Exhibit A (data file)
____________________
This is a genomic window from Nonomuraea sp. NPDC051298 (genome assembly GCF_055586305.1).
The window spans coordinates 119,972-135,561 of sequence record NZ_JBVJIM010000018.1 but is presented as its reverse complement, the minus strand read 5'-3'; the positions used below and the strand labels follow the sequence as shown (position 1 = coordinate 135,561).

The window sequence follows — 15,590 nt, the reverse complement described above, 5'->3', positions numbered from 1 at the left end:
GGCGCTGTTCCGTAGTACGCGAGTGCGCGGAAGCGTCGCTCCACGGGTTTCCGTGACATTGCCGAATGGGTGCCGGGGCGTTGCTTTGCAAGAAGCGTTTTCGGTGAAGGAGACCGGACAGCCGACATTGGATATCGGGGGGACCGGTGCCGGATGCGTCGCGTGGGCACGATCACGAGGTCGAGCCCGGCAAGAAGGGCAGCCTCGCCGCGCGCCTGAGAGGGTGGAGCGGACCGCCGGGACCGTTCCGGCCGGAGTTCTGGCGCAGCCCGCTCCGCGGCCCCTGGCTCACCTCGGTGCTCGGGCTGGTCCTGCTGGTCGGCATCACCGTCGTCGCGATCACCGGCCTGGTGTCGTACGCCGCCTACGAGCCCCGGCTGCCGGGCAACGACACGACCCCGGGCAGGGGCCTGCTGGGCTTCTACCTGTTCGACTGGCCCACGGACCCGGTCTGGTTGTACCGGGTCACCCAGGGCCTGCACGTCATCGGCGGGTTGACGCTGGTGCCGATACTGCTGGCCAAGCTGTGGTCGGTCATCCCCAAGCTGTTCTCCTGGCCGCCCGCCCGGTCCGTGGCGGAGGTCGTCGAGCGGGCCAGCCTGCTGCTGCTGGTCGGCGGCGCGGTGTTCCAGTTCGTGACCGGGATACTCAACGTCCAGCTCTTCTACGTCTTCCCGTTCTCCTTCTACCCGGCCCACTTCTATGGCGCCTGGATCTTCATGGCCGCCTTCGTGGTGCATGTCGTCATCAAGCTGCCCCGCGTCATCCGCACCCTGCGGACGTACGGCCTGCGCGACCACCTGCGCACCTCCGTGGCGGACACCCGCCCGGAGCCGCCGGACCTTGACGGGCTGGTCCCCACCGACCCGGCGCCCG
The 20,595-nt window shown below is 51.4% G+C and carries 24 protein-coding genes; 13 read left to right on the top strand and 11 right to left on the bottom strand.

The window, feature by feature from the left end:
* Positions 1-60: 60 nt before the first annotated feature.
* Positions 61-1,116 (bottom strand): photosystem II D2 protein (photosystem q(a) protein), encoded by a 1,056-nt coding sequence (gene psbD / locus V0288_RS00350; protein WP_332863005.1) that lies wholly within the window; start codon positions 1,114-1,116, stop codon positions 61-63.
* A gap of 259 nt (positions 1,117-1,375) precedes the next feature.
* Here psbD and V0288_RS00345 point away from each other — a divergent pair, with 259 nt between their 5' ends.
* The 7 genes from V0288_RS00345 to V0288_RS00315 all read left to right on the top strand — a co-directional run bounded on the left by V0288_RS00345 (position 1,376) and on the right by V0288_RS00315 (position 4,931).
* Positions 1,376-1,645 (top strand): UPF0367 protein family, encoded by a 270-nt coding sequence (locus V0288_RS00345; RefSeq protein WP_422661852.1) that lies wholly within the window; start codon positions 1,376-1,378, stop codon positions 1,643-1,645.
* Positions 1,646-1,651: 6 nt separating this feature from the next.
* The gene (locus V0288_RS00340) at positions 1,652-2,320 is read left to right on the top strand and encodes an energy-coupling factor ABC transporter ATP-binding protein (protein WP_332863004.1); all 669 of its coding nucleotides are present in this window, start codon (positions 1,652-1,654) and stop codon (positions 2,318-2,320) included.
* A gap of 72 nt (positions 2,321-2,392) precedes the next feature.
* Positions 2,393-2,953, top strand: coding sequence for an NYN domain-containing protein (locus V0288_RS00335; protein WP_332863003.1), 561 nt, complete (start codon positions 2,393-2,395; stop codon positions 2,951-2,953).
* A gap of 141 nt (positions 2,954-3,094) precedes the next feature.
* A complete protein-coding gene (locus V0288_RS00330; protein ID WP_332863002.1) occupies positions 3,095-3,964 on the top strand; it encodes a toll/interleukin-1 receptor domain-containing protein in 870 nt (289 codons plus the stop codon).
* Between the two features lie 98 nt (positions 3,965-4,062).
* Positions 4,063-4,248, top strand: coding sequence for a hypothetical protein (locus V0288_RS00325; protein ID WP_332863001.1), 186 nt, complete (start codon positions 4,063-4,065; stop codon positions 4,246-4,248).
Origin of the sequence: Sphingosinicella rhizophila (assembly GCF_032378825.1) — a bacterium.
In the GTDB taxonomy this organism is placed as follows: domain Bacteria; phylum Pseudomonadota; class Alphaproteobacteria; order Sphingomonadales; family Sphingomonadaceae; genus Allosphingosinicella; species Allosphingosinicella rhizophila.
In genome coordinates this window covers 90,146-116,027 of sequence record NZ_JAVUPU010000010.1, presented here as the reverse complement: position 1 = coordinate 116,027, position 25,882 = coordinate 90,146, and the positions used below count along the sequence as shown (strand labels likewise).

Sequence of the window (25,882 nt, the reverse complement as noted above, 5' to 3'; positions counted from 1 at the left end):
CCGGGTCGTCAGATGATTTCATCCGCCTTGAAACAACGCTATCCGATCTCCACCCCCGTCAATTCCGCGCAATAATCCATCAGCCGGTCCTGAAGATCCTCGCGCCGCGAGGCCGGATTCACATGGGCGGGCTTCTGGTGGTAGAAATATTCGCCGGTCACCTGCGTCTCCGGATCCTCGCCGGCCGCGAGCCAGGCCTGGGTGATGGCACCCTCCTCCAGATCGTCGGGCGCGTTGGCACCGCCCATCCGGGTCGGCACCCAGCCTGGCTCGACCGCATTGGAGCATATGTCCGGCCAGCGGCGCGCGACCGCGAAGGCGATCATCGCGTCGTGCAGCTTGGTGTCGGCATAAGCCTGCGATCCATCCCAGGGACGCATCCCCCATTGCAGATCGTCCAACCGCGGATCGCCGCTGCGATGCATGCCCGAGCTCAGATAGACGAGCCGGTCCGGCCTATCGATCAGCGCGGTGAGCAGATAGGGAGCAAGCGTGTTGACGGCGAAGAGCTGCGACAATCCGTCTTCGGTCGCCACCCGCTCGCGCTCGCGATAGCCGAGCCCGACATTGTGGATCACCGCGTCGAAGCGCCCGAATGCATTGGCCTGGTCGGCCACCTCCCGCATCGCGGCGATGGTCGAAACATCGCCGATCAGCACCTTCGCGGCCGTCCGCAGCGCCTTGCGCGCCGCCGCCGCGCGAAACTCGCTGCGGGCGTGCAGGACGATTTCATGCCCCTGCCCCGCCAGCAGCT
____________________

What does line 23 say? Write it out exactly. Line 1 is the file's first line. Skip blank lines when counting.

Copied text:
In genome coordinates this window covers 90,146-116,027 of sequence record NZ_JAVUPU010000010.1, presented here as the reverse complement: position 1 = coordinate 116,027, position 25,882 = coordinate 90,146, and the positions used below count along the sequence as shown (strand labels likewise).